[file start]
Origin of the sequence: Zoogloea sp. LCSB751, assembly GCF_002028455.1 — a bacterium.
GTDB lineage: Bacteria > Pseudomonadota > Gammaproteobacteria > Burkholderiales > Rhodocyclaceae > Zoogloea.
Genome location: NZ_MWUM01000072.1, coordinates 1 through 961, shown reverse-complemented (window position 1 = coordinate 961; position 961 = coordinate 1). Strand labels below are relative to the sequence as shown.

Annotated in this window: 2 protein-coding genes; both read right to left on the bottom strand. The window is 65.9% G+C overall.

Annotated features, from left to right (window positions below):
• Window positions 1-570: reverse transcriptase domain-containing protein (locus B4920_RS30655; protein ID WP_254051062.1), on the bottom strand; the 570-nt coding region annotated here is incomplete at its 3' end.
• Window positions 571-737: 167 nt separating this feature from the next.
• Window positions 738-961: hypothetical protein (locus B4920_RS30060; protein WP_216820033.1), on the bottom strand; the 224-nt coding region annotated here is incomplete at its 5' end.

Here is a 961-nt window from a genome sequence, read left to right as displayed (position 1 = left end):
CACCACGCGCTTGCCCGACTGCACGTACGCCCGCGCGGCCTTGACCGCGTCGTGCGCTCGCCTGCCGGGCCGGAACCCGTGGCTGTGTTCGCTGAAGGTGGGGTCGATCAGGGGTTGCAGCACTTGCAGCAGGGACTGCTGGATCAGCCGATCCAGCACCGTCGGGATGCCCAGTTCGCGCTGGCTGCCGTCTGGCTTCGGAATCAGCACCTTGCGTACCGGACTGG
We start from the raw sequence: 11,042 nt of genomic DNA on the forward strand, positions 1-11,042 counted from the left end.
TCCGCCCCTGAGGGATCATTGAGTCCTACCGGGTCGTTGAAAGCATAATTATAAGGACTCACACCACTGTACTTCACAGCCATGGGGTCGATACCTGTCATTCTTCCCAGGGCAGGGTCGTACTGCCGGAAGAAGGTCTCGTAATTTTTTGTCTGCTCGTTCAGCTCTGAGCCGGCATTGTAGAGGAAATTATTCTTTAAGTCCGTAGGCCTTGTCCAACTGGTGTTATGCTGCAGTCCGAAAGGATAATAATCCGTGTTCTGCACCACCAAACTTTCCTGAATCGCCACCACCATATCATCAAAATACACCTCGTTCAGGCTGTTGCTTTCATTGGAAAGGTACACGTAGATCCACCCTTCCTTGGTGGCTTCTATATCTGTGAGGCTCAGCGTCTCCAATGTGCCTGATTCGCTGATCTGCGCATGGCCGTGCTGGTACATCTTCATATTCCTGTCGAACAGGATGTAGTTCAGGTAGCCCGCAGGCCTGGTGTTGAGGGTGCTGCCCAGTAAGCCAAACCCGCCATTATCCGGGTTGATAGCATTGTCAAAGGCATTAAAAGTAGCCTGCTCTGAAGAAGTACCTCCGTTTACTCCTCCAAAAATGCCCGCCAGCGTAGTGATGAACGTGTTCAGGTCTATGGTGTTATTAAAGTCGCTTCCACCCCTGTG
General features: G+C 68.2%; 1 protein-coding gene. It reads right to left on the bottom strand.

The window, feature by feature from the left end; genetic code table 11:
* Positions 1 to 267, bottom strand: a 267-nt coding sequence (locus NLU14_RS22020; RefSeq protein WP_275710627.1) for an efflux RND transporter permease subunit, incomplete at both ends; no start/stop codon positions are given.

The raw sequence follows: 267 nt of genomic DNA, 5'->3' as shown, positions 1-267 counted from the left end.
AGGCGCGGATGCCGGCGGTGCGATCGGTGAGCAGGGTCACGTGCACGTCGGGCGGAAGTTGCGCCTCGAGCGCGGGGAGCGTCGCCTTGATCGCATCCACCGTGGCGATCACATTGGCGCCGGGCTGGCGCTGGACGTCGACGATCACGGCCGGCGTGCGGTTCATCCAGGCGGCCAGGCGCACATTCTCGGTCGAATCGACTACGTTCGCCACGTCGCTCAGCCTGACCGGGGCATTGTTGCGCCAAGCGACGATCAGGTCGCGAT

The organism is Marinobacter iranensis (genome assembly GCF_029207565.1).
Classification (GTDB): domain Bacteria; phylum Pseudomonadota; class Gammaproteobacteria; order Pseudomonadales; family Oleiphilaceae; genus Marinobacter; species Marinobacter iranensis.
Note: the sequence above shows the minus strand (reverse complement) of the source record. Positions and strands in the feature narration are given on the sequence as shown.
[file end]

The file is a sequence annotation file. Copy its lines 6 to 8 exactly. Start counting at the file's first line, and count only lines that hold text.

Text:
• Window positions 1-570: reverse transcriptase domain-containing protein (locus B4920_RS30655; protein ID WP_254051062.1), on the bottom strand; the 570-nt coding region annotated here is incomplete at its 3' end.
• Window positions 571-737: 167 nt separating this feature from the next.
• Window positions 738-961: hypothetical protein (locus B4920_RS30060; protein WP_216820033.1), on the bottom strand; the 224-nt coding region annotated here is incomplete at its 5' end.